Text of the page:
THE BLACK WOLF OF RIVER BEND by Helene Widell

THE BLACK WOLF OF RIVER BEND

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KIRKUS REVIEW

A reconstruction of the youth of Blackie, a real wolf who lived on the author's Canadian ranch. Luck and grit enable him to survive in the wild when his siblings are killed by predators, his toes are lost in a trap, and a forest fire destroys his mountain home. These misadventures are portrayed with a lack of sentimentality which makes his transition into a semi-domesticated ""ranch wolf"" later on both a surprise and a disappointment. Blackie's fictional experiences, buttressed by accurate nature lore, are convincingly dramatic, but when the point of view abruptly shifts from lupine to human much of the impact is lost, and the final chapters on the Widell family's relationship with Blackie have the air of an extended postscript.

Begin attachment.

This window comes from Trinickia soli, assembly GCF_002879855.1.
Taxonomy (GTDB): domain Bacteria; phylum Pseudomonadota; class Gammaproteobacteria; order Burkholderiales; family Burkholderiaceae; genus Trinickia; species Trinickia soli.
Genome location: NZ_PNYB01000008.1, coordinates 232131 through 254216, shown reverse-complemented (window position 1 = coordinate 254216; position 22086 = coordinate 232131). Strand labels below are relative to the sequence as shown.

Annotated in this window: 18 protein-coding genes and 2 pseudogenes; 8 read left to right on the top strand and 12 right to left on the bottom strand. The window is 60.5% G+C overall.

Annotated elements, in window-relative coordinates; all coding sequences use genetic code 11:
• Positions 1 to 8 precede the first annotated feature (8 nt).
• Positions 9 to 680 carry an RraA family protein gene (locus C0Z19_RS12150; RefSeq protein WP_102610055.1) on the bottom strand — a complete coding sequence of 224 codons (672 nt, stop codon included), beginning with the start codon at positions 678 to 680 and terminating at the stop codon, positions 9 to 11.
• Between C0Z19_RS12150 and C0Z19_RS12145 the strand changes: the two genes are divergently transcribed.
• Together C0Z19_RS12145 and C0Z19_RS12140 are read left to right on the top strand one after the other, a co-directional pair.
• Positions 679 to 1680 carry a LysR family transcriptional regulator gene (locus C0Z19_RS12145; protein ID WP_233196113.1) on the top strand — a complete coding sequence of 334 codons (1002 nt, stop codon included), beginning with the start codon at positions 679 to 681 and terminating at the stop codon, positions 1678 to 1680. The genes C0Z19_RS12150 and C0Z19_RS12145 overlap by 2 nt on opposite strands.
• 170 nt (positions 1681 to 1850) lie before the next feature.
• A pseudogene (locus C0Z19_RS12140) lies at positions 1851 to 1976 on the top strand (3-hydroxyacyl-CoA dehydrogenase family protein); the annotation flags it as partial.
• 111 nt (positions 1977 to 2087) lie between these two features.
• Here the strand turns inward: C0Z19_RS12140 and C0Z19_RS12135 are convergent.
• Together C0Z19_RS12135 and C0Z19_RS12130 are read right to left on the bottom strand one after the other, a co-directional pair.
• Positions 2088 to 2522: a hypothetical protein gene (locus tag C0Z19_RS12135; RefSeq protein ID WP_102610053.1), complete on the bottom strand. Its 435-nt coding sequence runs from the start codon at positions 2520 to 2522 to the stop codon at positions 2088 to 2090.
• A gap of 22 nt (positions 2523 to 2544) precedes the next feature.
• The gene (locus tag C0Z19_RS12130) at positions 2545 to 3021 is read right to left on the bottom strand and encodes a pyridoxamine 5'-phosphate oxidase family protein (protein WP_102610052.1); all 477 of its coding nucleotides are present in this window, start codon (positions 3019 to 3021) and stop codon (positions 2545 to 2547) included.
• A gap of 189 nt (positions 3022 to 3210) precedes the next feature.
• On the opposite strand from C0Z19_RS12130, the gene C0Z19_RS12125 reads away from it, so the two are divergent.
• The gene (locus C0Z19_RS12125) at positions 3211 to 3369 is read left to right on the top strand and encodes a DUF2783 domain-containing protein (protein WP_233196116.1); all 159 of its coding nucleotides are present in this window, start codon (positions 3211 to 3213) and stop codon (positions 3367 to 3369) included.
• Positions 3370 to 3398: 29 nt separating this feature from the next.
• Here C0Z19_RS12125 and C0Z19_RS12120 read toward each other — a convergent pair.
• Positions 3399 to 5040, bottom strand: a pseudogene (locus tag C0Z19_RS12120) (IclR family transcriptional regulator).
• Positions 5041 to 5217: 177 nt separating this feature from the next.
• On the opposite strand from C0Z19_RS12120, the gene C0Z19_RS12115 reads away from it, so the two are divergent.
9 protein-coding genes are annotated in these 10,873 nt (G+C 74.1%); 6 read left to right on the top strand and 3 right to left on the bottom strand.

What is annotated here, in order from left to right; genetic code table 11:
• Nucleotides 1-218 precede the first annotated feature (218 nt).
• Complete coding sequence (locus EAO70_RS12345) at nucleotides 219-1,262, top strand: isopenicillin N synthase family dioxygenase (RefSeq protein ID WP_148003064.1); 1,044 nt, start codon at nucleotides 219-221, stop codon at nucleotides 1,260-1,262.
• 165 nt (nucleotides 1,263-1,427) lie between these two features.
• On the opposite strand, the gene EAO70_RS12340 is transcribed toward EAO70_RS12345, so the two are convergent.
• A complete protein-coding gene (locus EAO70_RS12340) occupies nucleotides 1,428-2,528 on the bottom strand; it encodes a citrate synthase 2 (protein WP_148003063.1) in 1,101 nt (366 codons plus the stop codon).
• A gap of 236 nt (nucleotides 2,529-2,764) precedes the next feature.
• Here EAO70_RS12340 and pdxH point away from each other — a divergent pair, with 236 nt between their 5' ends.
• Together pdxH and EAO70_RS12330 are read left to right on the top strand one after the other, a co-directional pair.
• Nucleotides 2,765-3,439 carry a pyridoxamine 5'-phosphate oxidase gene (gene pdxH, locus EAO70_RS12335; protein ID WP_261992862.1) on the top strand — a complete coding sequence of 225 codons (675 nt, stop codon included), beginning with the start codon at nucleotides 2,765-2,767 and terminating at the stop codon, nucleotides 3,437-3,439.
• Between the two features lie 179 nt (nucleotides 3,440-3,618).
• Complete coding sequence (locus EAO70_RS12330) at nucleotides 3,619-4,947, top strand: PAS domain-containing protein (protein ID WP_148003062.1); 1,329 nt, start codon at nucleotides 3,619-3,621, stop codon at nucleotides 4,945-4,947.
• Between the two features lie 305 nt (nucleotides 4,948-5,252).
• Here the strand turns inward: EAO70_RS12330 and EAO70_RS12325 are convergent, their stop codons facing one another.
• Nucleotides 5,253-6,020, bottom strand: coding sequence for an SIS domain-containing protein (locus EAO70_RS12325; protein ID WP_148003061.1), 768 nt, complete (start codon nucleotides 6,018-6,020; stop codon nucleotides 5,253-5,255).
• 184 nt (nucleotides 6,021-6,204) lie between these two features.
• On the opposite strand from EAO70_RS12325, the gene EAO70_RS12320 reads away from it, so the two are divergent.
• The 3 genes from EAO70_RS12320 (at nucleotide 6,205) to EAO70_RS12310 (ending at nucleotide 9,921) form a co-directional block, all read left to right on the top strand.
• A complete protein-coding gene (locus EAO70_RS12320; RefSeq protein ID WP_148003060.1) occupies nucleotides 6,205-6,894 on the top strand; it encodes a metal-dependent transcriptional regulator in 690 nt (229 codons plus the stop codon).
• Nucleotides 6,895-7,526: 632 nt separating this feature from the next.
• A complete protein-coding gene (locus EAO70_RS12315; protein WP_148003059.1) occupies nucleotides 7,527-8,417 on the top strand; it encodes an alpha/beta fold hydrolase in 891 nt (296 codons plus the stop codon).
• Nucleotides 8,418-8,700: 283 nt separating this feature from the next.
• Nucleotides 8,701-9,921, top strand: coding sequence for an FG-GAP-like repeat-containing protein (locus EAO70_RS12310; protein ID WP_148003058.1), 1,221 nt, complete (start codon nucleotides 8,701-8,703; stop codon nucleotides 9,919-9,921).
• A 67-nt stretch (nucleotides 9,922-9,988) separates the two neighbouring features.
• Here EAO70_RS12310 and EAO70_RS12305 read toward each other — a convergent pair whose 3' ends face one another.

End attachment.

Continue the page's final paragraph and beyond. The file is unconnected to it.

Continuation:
Pub Date: Oct. 15th, 1971
Publisher: Farrar, Straus & Giroux